Lawrence J. Kolb: Important lessons remain 74 years after Pearl Harbor
Seventy-four years ago today, the Imperial Japanese Navy launched a devastating and surprise attack on the U.S. naval base in Pearl Harbor, Hawaii, killing more than 2,000 service members and ultimately accelerating America's involvement in World War II. While the military and intelligence-gathering practices of the time may appear to be that of a distant past, several key lessons the United States can and should continue to be derived from the attacks on Pearl Harbor.
First, despite repeated attempts to correct the process by which intelligence is gathered and shared, there will always be intelligence failures. Before the Pearl Harbor attack, the United States had managed to break the Japanese diplomatic code, but, because there was inadequate intelligence sharing among government agencies, the information did not reach the right officials. To correct this deficiency, a centralized intelligence agency, the CIA, was established after World War II.
However, 60 years after the creation of the CIA, another devastating attack occurred on American soil: the 9/11 attacks. A commission was formed to analyze the reasons for the failure by the intelligence community to prevent the 9/11 attacks and concluded that one reason for the failure was that the intelligence community was beset with bureaucratic rivalries. Therefore, the commission recommended the creation of a national intelligence director, the DNI, to overcome these rivalries, a recommendation that was adopted a decade ago.
Second, even if these bureaucratic rivalries can be overcome, there still will be intelligence failures, particularly when the intelligence community overreacts to previous mistakes it has made. For example, after the failure to anticipate the attacks of 9/11, the intelligence community provided mistaken information on Iraq's weapons of mass destruction about a year after the attacks of 9/11, thus leading to the needless invasion and occupation of Iraq. And because the intelligence community was so focused on al-Qaida — which it had ignored before 9/11 — it was caught flat-footed by the rise of ISIS and the Arab Spring.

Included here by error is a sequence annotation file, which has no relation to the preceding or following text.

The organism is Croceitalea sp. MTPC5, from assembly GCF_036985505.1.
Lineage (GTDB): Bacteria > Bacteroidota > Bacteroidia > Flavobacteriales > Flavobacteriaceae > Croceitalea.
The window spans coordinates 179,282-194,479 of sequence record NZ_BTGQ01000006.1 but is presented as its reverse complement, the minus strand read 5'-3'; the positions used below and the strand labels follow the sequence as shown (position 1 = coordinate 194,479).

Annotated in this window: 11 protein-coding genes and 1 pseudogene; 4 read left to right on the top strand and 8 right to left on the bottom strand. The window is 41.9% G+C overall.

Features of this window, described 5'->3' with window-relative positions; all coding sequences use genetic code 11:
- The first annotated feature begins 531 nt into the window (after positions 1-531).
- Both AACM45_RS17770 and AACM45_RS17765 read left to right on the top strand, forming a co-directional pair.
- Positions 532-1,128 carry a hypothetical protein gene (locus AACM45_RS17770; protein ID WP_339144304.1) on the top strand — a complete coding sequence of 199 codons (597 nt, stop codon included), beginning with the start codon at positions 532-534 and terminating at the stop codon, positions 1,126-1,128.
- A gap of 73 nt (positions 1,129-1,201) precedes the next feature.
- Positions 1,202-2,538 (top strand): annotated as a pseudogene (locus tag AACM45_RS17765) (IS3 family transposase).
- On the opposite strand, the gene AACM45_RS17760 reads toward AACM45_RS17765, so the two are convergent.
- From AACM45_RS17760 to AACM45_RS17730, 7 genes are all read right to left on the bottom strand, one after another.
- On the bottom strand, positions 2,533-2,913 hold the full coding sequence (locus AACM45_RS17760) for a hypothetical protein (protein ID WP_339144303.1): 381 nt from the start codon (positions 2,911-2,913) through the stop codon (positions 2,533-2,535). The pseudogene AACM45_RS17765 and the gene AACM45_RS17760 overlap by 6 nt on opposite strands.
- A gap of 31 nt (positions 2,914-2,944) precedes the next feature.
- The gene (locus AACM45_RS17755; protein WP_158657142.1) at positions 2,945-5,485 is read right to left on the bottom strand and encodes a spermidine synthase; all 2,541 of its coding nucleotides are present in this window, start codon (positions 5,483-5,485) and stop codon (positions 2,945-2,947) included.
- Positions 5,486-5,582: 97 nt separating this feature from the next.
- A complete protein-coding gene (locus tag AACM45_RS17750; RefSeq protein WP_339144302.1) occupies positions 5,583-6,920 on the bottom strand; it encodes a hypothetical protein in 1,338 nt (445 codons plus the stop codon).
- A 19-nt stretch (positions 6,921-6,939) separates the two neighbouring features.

Third, while the American people eventually will want to hold individuals or institutions responsible for intelligence failures like Pearl Harbor or 9/11, our immediate reaction as a nation after a cataclysmic attack is to rally around the flag.
For example, President Franklin Roosevelt's Day of Infamy speech in the immediate aftermath of Pearl Harbor, in which he declared war on Japan, rallied the country to the war against all the Axis powers. Within 1,366 days, primarily because of the efforts of 8 million men and women who joined the armed forces in that period, we defeated Japan and its Axis allies, Germany and Italy.
Similarly, after 9/11, the nation rallied behind President George W. Bush and, within three months, our military and intelligence personnel had driven the Taliban and al-Qaida out of Afghanistan and created a friendly government in that country.
Fourth, although the attack on Pearl Harbor appeared at first to be a victory for the Japanese, in the long run, it proved to be a strategic blunder. The attack was intended to destroy the most important units of the American naval fleet, to buy time for Japan to consolidate its position in the Pacific and naval strength and to deliver such a serious blow to American morale that it would discourage the American people from committing to a war.
However, the Japanese attack focused on destroying the American battleships, which were constructed to deal with threats of a bygone era and left the U.S. carriers and submarines intact. These were the vessels that would prove decisive in the Pacific theater. They allowed the United States to take the battle to the Japanese immediately after Pearl Harbor.
Because of the attacks against Pearl Harbor, the United States — which had become disillusioned and isolationist after World War I — became a permanent actor on the world stage during and after World War II. Today, the U.S. accounts for 40 percent of the world's military expenditures and has troops stationed around the globe, including in Japan.
On the 74th anniversary of the Pearl Harbor attacks, America must keep these lessons in mind as we confront the challenges of the 21st century.
Lawrence J. Korb is a senior fellow at the Center for American Progress and served as assistant secretary of defense (manpower, reserve affairs, installations, and logistics) from 1981 through 1985.